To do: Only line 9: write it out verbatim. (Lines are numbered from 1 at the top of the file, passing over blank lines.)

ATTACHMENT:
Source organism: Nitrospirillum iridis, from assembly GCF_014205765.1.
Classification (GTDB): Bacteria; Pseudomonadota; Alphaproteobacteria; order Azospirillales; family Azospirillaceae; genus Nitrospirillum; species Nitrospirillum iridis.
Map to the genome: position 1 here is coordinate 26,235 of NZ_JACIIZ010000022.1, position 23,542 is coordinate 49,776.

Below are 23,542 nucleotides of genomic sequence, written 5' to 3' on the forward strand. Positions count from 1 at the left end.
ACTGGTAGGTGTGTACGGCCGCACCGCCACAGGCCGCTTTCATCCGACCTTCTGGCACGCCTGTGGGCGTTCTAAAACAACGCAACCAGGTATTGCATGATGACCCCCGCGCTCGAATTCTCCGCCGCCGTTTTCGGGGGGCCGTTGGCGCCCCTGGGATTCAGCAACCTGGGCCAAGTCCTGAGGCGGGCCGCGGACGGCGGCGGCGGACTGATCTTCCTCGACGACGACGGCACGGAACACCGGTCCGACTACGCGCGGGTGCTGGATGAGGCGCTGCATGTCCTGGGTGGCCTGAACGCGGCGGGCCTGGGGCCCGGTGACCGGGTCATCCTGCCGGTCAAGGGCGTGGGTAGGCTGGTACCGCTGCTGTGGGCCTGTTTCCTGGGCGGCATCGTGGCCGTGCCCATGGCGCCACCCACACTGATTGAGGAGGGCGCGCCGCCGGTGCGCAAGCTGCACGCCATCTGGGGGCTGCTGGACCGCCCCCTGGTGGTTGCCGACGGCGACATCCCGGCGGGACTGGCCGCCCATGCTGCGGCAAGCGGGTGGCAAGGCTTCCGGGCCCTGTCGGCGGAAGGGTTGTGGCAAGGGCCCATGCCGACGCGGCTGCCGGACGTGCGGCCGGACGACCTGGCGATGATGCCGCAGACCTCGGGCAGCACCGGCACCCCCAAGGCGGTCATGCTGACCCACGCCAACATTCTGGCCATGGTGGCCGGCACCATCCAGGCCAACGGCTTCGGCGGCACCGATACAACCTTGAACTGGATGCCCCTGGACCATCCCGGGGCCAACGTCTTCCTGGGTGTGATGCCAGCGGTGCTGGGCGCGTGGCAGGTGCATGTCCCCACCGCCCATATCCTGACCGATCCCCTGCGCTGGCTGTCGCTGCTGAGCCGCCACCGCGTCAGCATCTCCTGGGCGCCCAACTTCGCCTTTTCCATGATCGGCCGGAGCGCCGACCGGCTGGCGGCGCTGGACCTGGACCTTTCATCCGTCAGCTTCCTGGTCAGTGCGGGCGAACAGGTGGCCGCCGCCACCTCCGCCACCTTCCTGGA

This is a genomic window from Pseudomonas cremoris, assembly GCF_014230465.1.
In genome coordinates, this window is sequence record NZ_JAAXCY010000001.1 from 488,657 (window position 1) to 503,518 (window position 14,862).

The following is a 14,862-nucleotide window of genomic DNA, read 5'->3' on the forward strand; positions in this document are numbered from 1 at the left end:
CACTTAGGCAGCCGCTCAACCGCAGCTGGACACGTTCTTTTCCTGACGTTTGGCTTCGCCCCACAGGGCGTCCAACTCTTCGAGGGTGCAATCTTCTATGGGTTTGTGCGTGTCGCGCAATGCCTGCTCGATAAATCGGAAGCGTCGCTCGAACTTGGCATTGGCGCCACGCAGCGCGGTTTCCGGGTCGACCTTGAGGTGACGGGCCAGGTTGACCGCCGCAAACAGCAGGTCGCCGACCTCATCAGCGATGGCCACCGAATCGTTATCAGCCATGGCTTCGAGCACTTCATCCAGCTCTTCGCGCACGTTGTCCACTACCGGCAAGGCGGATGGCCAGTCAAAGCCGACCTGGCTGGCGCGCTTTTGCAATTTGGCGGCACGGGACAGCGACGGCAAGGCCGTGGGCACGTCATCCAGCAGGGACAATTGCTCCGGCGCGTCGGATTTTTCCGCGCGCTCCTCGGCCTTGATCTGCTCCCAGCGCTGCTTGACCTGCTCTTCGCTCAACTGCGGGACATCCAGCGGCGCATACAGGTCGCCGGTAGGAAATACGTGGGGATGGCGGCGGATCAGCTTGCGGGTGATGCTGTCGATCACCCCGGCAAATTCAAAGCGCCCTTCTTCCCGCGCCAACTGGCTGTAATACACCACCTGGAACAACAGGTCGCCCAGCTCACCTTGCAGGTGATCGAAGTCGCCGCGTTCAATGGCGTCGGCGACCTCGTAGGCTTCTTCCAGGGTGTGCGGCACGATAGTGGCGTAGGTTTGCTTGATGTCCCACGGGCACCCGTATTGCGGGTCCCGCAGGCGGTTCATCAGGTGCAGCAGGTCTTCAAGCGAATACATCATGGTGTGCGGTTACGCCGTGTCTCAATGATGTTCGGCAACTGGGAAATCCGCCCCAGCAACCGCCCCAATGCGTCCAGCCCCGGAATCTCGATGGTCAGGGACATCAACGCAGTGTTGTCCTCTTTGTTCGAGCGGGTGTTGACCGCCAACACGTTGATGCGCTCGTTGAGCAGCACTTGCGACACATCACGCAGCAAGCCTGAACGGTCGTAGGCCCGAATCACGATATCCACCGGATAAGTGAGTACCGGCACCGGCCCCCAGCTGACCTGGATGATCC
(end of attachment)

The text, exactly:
CACTTAGGCAGCCGCTCAACCGCAGCTGGACACGTTCTTTTCCTGACGTTTGGCTTCGCCCCACAGGGCGTCCAACTCTTCGAGGGTGCAATCTTCTATGGGTTTGTGCGTGTCGCGCAATGCCTGCTCGATAAATCGGAAGCGTCGCTCGAACTTGGCATTGGCGCCACGCAGCGCGGTTTCCGGGTCGACCTTGAGGTGACGGGCCAGGTTGACCGCCGCAAACAGCAGGTCGCCGACCTCATCAGCGATGGCCACCGAATCGTTATCAGCCATGGCTTCGAGCACTTCATCCAGCTCTTCGCGCACGTTGTCCACTACCGGCAAGGCGGATGGCCAGTCAAAGCCGACCTGGCTGGCGCGCTTTTGCAATTTGGCGGCACGGGACAGCGACGGCAAGGCCGTGGGCACGTCATCCAGCAGGGACAATTGCTCCGGCGCGTCGGATTTTTCCGCGCGCTCCTCGGCCTTGATCTGCTCCCAGCGCTGCTTGACCTGCTCTTCGCTCAACTGCGGGACATCCAGCGGCGCATACAGGTCGCCGGTAGGAAATACGTGGGGATGGCGGCGGATCAGCTTGCGGGTGATGCTGTCGATCACCCCGGCAAATTCAAAGCGCCCTTCTTCCCGCGCCAACTGGCTGTAATACACCACCTGGAACAACAGGTCGCCCAGCTCACCTTGCAGGTGATCGAAGTCGCCGCGTTCAATGGCGTCGGCGACCTCGTAGGCTTCTTCCAGGGTGTGCGGCACGATAGTGGCGTAGGTTTGCTTGATGTCCCACGGGCACCCGTATTGCGGGTCCCGCAGGCGGTTCATCAGGTGCAGCAGGTCTTCAAGCGAATACATCATGGTGTGCGGTTACGCCGTGTCTCAATGATGTTCGGCAACTGGGAAATCCGCCCCAGCAACCGCCCCAATGCGTCCAGCCCCGGAATCTCGATGGTCAGGGACATCAACGCAGTGTTGTCCTCTTTGTTCGAGCGGGTGTTGACCGCCAACACGTTGATGCGCTCGTTGAGCAGCACTTGCGACACATCACGCAGCAAGCCTGAACGGTCGTAGGCCCGAATCACGATATCCACCGGATAAGTGAGTACCGGCACCGGCCCCCAGCTGACCTGGATGATCC